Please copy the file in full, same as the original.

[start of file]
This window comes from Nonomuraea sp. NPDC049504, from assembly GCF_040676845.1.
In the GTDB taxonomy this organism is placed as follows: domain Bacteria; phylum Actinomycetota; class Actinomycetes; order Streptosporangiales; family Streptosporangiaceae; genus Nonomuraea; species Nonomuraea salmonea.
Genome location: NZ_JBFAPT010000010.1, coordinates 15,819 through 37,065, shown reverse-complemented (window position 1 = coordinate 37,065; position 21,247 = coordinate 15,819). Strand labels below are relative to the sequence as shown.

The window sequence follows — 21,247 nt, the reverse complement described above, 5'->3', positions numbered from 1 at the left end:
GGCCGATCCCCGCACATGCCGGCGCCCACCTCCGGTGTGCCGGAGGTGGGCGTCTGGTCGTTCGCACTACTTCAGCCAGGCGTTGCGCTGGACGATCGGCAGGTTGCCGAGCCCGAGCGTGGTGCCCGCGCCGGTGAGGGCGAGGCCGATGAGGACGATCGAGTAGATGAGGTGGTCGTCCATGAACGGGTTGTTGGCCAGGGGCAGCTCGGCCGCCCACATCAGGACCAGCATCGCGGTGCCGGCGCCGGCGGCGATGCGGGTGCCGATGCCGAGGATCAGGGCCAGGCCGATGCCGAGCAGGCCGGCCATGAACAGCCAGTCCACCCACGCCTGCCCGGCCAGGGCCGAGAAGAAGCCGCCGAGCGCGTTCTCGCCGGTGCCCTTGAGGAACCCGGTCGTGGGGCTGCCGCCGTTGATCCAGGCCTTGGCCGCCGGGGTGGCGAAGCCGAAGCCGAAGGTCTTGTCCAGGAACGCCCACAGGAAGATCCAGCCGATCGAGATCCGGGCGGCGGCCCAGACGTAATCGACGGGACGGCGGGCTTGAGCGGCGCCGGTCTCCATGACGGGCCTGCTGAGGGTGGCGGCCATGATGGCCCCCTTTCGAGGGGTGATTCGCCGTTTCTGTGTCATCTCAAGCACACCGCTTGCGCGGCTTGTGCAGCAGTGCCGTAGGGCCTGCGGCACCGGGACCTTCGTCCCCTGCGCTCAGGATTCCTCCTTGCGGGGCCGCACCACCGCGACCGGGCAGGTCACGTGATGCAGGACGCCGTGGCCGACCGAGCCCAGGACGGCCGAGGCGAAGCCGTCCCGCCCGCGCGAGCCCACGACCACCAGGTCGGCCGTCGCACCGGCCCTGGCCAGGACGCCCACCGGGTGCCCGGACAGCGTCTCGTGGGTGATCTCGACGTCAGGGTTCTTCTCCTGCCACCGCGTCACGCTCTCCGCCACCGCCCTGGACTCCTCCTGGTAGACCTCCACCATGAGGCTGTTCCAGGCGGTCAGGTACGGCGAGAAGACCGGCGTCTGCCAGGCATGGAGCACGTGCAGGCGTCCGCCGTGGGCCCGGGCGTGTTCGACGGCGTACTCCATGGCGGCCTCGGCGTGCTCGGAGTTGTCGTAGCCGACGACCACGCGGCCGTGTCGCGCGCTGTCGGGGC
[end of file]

This window comes from Nonomuraea sp. NPDC049504, from assembly GCF_040676845.1.
In the GTDB taxonomy this organism is placed as follows: domain Bacteria; phylum Actinomycetota; class Actinomycetes; order Streptosporangiales; family Streptosporangiaceae; genus Nonomuraea; species Nonomuraea salmonea.
Genome location: NZ_JBFAPT010000010.1, coordinates 15,819 through 37,065, shown reverse-complemented (window position 1 = coordinate 37,065; position 21,247 = coordinate 15,819). Strand labels below are relative to the sequence as shown.

The window sequence follows — 21,247 nt, the reverse complement described above, 5'->3', positions numbered from 1 at the left end:
GGCCGATCCCCGCACATGCCGGCGCCCACCTCCGGTGTGCCGGAGGTGGGCGTCTGGTCGTTCGCACTACTTCAGCCAGGCGTTGCGCTGGACGATCGGCAGGTTGCCGAGCCCGAGCGTGGTGCCCGCGCCGGTGAGGGCGAGGCCGATGAGGACGATCGAGTAGATGAGGTGGTCGTCCATGAACGGGTTGTTGGCCAGGGGCAGCTCGGCCGCCCACATCAGGACCAGCATCGCGGTGCCGGCGCCGGCGGCGATGCGGGTGCCGATGCCGAGGATCAGGGCCAGGCCGATGCCGAGCAGGCCGGCCATGAACAGCCAGTCCACCCACGCCTGCCCGGCCAGGGCCGAGAAGAAGCCGCCGAGCGCGTTCTCGCCGGTGCCCTTGAGGAACCCGGTCGTGGGGCTGCCGCCGTTGATCCAGGCCTTGGCCGCCGGGGTGGCGAAGCCGAAGCCGAAGGTCTTGTCCAGGAACGCCCACAGGAAGATCCAGCCGATCGAGATCCGGGCGGCGGCCCAGACGTAATCGACGGGACGGCGGGCTTGAGCGGCGCCGGTCTCCATGACGGGCCTGCTGAGGGTGGCGGCCATGATGGCCCCCTTTCGAGGGGTGATTCGCCGTTTCTGTGTCATCTCAAGCACACCGCTTGCGCGGCTTGTGCAGCAGTGCCGTAGGGCCTGCGGCACCGGGACCTTCGTCCCCTGCGCTCAGGATTCCTCCTTGCGGGGCCGCACCACCGCGACCGGGCAGGTCACGTGATGCAGGACGCCGTGGCCGACCGAGCCCAGGACGGCCGAGGCGAAGCCGTCCCGCCCGCGCGAGCCCACGACCACCAGGTCGGCCGTCGCACCGGCCCTGGCCAGGACGCCCACCGGGTGCCCGGACAGCGTCTCGTGGGTGATCTCGACGTCAGGGTTCTTCTCCTGCCACCGCGTCACGCTCTCCGCCACCGCCCTGGACTCCTCCTGGTAGACCTCCACCATGAGGCTGTTCCAGGCGGTCAGGTACGGCGAGAAGACCGGCGTCTGCCAGGCATGGAGCACGTGCAGGCGTCCGCCGTGGGCCCGGGCGTGTTCGACGGCGTACTCCATGGCGGCCTCGGCGTGCTCGGAGTTGTCGTAGCCGACGACCACGCGGCCGTGTCGCGCGCTGTCGGGGC